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Case IH updates the Maxxum line

These Case IH tractors get new transmission options and body styling

We are launching the most innovative features for Maxxum tractors since the transition to the patented SCR-only emissions solution in 2012,” reads Case IH’s official press announcement. The 2018 line of Maxxums made their debut in front of ag media editors at Boone, Iowa, in August, with Case IH marketing staff members on hand to point out all the new features.

But, arguably, the most interesting of those were the transmission options Maxxum buyers can now pick from, which include the previous ActiveDrive 4 semi-powershift, the CVXDrive CVT and the all-new ActiveDrive 8 dual-clutch powershift.

The ActiveDrive 8 24-speed (forward and reverse) transmission is brand new for 2018, and it offers eight powershift speeds in each of three electronically shifted ranges. Shifting through the middle range allows an operator to choose working speeds between 2.4 and 10.7 m.p.h. without torque interruptions or requiring range changes. And it offers some nifty features that bring the Maxxums into line with some of the other sophisticated powershift models in this horsepower class offered by competitors.

2018 Maxxums get a restyled hood that helps improve airflow and engine cooling.
photo: Case IH

For example, the ActiveDrive’s “smart range shifting” feature can even do the gear selecting all on its own. The operator can select a faster or slower ground speed and the transmission will change to the most efficient gear to achieve that under the existing load.

Although buyers will find a clutch pedal in the usual place in Maxxum tractors equipped with the ActiveDrive 8 transmission, they won’t need to use it much. The “brake-to-clutch” feature allows an operator to just step on the brake pedals to stop the tractor. Release the brake and it starts off again.

Shuttle shifting doesn’t require clutching either — flip the lever and the tractor stops and changes direction. The memory shuttle feature means the tractor automatically shuttles into the last reverse gear used, which seamlessly provides the right forward and reverse speeds for repetitive operations, like loading round bales onto a truck, without constantly shifting.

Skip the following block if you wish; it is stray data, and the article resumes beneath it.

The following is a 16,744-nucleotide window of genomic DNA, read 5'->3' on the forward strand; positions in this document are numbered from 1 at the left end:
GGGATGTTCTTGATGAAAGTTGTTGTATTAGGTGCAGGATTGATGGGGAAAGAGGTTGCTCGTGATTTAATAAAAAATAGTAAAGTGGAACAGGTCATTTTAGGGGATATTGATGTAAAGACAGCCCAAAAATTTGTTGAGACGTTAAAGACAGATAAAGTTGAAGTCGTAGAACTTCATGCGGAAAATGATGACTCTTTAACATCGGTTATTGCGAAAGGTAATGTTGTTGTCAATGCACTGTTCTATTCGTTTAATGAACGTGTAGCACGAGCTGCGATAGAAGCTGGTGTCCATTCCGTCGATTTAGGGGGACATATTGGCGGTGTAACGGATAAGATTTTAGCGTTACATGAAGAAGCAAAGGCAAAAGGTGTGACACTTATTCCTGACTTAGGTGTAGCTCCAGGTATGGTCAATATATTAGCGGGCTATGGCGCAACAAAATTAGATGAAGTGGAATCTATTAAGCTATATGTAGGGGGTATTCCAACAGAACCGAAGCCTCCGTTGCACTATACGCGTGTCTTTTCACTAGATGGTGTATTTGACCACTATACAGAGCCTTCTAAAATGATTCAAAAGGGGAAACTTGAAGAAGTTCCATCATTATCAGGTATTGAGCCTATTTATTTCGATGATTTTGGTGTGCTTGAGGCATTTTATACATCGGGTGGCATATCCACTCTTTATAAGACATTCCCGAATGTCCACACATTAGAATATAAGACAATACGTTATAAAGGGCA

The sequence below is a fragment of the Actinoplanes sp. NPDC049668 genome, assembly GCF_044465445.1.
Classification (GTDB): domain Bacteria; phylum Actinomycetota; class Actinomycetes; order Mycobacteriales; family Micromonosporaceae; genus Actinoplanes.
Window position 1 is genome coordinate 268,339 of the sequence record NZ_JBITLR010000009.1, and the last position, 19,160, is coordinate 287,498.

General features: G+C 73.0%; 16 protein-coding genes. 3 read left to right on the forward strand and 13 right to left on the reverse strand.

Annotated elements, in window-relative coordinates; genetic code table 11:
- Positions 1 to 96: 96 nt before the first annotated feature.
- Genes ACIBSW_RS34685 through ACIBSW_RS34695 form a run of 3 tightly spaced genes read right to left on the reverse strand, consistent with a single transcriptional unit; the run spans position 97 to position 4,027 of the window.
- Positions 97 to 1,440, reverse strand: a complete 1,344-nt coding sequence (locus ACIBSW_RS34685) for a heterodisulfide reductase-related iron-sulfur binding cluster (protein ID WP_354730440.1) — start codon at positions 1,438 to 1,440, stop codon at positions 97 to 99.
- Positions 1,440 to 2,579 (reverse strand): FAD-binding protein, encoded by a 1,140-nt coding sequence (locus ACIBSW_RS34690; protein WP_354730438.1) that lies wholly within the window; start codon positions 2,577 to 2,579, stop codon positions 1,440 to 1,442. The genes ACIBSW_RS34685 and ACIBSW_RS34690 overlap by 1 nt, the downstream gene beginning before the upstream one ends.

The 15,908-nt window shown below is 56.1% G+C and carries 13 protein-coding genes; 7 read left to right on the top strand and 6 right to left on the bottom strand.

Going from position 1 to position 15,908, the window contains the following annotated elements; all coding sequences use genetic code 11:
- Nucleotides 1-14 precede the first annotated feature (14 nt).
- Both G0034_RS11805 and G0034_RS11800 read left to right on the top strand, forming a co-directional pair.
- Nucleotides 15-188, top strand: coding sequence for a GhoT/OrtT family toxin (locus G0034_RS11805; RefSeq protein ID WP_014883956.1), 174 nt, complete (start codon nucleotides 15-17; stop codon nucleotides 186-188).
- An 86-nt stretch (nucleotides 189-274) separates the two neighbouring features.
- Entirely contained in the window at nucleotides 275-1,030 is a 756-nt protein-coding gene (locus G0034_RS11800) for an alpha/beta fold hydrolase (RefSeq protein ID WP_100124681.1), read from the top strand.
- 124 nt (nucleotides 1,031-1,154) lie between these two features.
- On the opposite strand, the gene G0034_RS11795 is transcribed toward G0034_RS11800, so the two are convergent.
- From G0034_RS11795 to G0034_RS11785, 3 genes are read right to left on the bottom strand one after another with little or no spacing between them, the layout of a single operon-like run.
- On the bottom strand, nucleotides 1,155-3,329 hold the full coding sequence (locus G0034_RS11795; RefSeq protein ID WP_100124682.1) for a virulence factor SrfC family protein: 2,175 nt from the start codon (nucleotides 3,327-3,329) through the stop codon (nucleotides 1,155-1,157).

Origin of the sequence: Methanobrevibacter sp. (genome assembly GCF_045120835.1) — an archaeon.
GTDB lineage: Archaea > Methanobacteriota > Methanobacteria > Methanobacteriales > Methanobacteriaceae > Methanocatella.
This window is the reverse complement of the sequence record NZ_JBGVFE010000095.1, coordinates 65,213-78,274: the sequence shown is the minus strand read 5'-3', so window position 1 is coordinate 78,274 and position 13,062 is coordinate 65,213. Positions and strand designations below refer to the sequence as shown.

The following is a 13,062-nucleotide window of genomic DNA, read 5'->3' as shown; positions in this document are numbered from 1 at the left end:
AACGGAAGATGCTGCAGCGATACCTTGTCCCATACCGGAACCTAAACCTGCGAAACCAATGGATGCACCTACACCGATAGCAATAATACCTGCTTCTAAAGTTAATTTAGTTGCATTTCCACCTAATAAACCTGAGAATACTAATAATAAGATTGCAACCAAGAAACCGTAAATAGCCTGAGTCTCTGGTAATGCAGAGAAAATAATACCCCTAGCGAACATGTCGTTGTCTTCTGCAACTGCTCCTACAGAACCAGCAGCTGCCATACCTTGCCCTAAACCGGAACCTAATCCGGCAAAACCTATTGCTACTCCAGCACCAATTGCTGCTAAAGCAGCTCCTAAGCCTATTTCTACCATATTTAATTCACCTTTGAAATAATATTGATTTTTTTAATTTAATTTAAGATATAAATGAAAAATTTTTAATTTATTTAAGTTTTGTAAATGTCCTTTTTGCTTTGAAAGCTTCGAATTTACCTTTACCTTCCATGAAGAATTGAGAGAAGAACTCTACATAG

The adaptive (variable ratio) steering allows for different steering input sensitivities depending on the speed of the tractor, requiring less steering wheel input when performing slow-speed operations.

Front-end hood styling looks a little different for 2018, and marketing staff members say the more efficient airflow through it has helped improve engine cooling. That, along with some engineering redesigns and automatic functions, has reduced total fluid consumption (fuel and DEF) by five per cent over the previous models.

The Maxxum line now also includes a lower spec’d line of two-wheel drive models.
photo: Case IH

To better stand up to the stress from front-end loader use, MFWD Maxxums come with a Class 4 heavy-duty front axle. However, the recently released two-wheel drive Maxxums don’t get the same heavy-duty front end rating, and they aren’t loader ready from the factory. But they do provide producers with a lower-spec, lower-cost alternative for jobs that can easily be handled by a two-wheel drive tractor. (Remember the days when two-wheel drive tractors in this horsepower range were all we had?)

In all, there are five Maxxum models spanning the 116 to 145 engine (95 to 125 PTO) horsepower range. Factory installed AFS AccuGuide auto steering is also now available in the MFWD tractors. The two-wheel drive tractors don’t get that option, but they can be fitted with Case IH’s transferable AFS ElectiSteer guidance package that bolts to the steering wheel shaft.

About the author

Machinery Editor

Scott Garvey is the machinery editor for Grainews.

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